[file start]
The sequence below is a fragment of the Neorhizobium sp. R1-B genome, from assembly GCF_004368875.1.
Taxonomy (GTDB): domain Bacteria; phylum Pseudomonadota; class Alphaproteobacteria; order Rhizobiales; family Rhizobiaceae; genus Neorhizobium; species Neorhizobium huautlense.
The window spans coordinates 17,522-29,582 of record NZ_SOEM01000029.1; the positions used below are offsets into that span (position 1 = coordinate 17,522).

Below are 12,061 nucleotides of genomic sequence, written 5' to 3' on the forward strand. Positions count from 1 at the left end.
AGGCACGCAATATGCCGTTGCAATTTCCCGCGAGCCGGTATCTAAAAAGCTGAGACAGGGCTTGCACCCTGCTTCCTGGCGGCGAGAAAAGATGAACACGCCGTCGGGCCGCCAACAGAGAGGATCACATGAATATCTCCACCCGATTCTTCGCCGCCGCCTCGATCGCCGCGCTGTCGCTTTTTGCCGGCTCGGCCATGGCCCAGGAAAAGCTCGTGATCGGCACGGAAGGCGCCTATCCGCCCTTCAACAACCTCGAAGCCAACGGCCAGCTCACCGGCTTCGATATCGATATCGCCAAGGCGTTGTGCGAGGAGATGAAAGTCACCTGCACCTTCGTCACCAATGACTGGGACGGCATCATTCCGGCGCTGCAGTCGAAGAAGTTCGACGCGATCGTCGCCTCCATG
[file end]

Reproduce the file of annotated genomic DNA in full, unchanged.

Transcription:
The sequence below is a fragment of the Neorhizobium sp. R1-B genome, from assembly GCF_004368875.1.
Taxonomy (GTDB): domain Bacteria; phylum Pseudomonadota; class Alphaproteobacteria; order Rhizobiales; family Rhizobiaceae; genus Neorhizobium; species Neorhizobium huautlense.
The window spans coordinates 17,522-29,582 of record NZ_SOEM01000029.1; the positions used below are offsets into that span (position 1 = coordinate 17,522).

Below are 12,061 nucleotides of genomic sequence, written 5' to 3' on the forward strand. Positions count from 1 at the left end.
AGGCACGCAATATGCCGTTGCAATTTCCCGCGAGCCGGTATCTAAAAAGCTGAGACAGGGCTTGCACCCTGCTTCCTGGCGGCGAGAAAAGATGAACACGCCGTCGGGCCGCCAACAGAGAGGATCACATGAATATCTCCACCCGATTCTTCGCCGCCGCCTCGATCGCCGCGCTGTCGCTTTTTGCCGGCTCGGCCATGGCCCAGGAAAAGCTCGTGATCGGCACGGAAGGCGCCTATCCGCCCTTCAACAACCTCGAAGCCAACGGCCAGCTCACCGGCTTCGATATCGATATCGCCAAGGCGTTGTGCGAGGAGATGAAAGTCACCTGCACCTTCGTCACCAATGACTGGGACGGCATCATTCCGGCGCTGCAGTCGAAGAAGTTCGACGCGATCGTCGCCTCCATG